I’m delighted to announce my first post on the Red Storm Rising Wargamer’s Blog, a critique of several classic technothrillers. Elsewhere on the blog you can find an AAR and Detailed post on Canadian doctrine.
In no particular order, some of my least favorite antagonists in fiction:
SCP-682 (SCP Foundation)
“The Greek” (The Wire)
The Soviet Leadership (Red Storm Rising)
Andries Rhoodie/The Rivington Men (Guns of the South)
_ _ _ _ _
Missingno is just a glitch. It bugs me so much how a programming error can be treated by fans as some sort of creepypasta scary monster. It’s like making a Fallout or Elder Scrolls fic starring the Glitched Monster From ________.
Now this is what happens when “meme” powers become reality. The lizard is indestructible. That’s it. It’s dull and lame and boring.
That he’s in one of my favorite shows of all time illustrates that even good works of fiction can gave bad antagonists. A sneering one-dimensional mustache-twirler whose entire gimmick is that he’s greedy, “The Greek” is a bad character in a good story. “The Greek” is supposed to represent unrestrained capitalism, but Stringer Bell shows it in a much more balanced and nuanced way. And even his own lieutenant, Spiros, comes across as a much better and more charismatic character.
The Soviet Leadership
The Politburo scene in the beginning of Red Storm Rising has aged poorly and exists to set up the excuse plot for WW3. Sneering supervillain Soviets might work in a Red Alert game, but in a serious book, it’s a headdesk moment. Their entire plan is invading Europe so they can invade the Middle East later. And this is one of the things the copycats have copied. Ugh.
Guns of the South does many things right. One thing it does wrong is its antagonists. The Rivington Men are some of the worst antagonists. They exist to make the Confederates look better in race relations by comparison (ulp), and then, when they decide that Lee has to go, with all their futuristic technology, they… have guys with Uzis fire wildly in his general direction.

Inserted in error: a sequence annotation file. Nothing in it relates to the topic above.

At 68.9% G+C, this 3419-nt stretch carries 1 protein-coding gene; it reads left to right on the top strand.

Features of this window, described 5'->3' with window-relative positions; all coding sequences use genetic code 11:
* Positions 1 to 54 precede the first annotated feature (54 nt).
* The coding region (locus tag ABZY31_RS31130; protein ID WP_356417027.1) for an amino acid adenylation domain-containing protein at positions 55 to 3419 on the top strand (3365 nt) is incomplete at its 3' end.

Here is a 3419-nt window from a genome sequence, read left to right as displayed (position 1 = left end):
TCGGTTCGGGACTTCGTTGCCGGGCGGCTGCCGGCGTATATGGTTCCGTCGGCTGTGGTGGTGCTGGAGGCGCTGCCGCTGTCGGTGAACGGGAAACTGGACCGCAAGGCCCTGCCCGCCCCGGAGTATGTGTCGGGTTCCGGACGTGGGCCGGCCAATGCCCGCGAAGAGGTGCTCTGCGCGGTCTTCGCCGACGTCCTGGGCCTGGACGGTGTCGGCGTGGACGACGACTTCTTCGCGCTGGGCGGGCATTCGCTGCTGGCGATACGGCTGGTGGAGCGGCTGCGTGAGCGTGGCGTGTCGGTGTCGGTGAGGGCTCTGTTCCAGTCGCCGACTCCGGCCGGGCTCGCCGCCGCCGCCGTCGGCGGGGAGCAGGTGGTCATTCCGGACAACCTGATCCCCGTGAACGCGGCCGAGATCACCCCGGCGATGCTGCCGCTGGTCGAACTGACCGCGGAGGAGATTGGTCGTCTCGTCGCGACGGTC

I have recently read an extraordinarily good article detailing the ascent and descent of the military technothriller.
The article touches on many of the influences on the genre and speculates that the fall of the USSR was a gigantic blow to it. I agree, but think that they’re neglecting to mention what I consider my own theory for the fall of the story-that, as I said in my review of the prototypical example of the genre, the very ubiquity of high technology in warfare made it lose almost all of its novelty value. There’s also the substantial changes to the publishing business as a whole that are not mentioned, although out of fairness, that’s a totally different subject than what the author wanted to talk about.
Another feeling I have is that technothrillers may have simply burned themselves out. Reading multiple Dale Brown books, where the setups get increasingly ridiculous but the structural flaws mentioned in the article are never countered, gives me that feeling.
This might just be my contrarian attitude, but for all that I’ve enjoyed some of the classic technothrillers, the decline in the genre has not exactly been one that I’ve shed the most tears over.